7. TRAIN… Schools offering three- month boot camps have grown dramatically during the past five years or so as their graduates find decent-paying jobs, filling an insatiable need across the city for skilled coders. General Assembly, which launched in the Flatiron District in 2011, now has 20 campuses in six countries.
8. …OR E-TRAIN The five-year-old Flatiron School still has just one brick-and-mortar location, in lower Manhattan. Student enrollment, however, has tripled via an online-learning program it developed with the help of $14.5 million in venture capital backing. The tuition for the online program—approximately $6,000—is a bargain compared with the usual $15,000 bill, and students don’t have to quit their job to study full time. “We’re trying to build an infrastructure that will allow us to grow effectively long-term,” said co-founder Adam Enbar.
RESEARCH AND ANALYZE About a decade ago, two American Express executives in their early 30s decided to create a “Bloomberg-level-quality” database for venture capital investment. CB Insights launched in 2008 and went on to become a go-to source for data as well as for smart, cheeky takes on investing trends. More recently it began using artificial intelligence to unearth the strategies buried in their data sets. CB Insights now sells that intelligence to large corporations. Revenue hit seven figures in 2013 and has doubled every year since then, said Jonathan Sherry, who co-founded the company with Anand Sanwal.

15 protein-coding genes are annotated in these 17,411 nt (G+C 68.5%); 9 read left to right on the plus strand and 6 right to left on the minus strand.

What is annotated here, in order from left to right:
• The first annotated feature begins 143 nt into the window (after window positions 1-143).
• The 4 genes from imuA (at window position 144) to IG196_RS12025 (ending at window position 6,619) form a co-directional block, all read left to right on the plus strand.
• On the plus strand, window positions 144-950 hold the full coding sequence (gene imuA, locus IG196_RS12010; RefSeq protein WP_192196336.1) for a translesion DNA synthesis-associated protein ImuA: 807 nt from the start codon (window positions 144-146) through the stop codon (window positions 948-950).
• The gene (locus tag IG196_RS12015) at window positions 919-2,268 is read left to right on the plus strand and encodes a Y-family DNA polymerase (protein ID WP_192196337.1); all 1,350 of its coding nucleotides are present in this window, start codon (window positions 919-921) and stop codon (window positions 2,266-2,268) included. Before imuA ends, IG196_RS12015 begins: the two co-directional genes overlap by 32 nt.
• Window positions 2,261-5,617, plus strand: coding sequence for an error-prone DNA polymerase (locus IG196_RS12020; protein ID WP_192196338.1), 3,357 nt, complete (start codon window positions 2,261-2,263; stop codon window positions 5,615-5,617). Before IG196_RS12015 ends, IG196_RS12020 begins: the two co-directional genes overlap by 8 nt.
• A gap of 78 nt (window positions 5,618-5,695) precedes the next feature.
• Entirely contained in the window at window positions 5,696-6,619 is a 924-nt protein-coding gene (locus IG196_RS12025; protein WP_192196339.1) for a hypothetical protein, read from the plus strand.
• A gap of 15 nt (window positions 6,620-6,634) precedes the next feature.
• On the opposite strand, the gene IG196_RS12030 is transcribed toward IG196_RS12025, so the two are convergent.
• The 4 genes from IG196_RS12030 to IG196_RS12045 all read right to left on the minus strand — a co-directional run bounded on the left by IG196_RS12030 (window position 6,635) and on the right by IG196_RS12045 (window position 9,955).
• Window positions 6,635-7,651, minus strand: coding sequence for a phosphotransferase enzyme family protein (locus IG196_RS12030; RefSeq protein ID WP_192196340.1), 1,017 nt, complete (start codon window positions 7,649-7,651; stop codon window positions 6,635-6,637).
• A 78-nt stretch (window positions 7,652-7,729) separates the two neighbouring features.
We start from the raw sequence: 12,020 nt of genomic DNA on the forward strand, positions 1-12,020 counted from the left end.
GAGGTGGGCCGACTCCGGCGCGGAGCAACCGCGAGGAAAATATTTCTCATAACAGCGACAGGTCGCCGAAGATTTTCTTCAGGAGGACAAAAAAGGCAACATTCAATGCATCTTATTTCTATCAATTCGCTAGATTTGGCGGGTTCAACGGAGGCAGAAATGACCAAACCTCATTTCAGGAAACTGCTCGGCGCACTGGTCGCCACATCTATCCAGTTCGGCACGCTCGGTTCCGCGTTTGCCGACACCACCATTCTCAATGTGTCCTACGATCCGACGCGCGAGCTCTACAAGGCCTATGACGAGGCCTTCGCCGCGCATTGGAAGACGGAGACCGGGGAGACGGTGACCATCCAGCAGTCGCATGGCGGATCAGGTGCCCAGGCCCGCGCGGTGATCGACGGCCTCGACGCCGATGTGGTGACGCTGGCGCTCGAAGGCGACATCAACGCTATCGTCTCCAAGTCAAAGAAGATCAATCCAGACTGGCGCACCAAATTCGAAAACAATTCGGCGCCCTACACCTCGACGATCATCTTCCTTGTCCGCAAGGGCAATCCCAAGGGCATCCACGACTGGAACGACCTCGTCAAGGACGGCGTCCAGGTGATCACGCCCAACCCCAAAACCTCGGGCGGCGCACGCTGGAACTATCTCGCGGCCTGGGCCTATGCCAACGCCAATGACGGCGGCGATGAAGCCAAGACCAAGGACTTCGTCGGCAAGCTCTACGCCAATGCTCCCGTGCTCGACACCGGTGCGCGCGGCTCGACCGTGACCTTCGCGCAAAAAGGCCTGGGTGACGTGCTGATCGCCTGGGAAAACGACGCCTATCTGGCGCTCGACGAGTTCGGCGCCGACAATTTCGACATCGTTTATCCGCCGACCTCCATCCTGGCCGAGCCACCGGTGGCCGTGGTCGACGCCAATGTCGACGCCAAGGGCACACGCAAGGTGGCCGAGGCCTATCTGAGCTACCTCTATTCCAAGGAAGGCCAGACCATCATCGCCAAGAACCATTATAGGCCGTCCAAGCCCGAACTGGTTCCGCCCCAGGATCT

10. PROVIDE THE PERSONNEL New and old employment companies now vie to fill tech staffing needs. One of the smaller players, Flatiron District–based Mondo, has grown by focusing its entire business on digital marketing and tech positions. Revenue was $90 million last year, a far cry from the $6 million it scored in 2005. Its strategy has been to spot technology trends ahead of the competition, locate the right specialists and hire them out as consultants—an arrangement that provides a more dependable revenue stream than taking a commission for a one-time placement does. “This is a $30 billion market we’re all chasing,” said CEO Tim Johnson. “The pie is so huge, you don’t need a big piece of it.”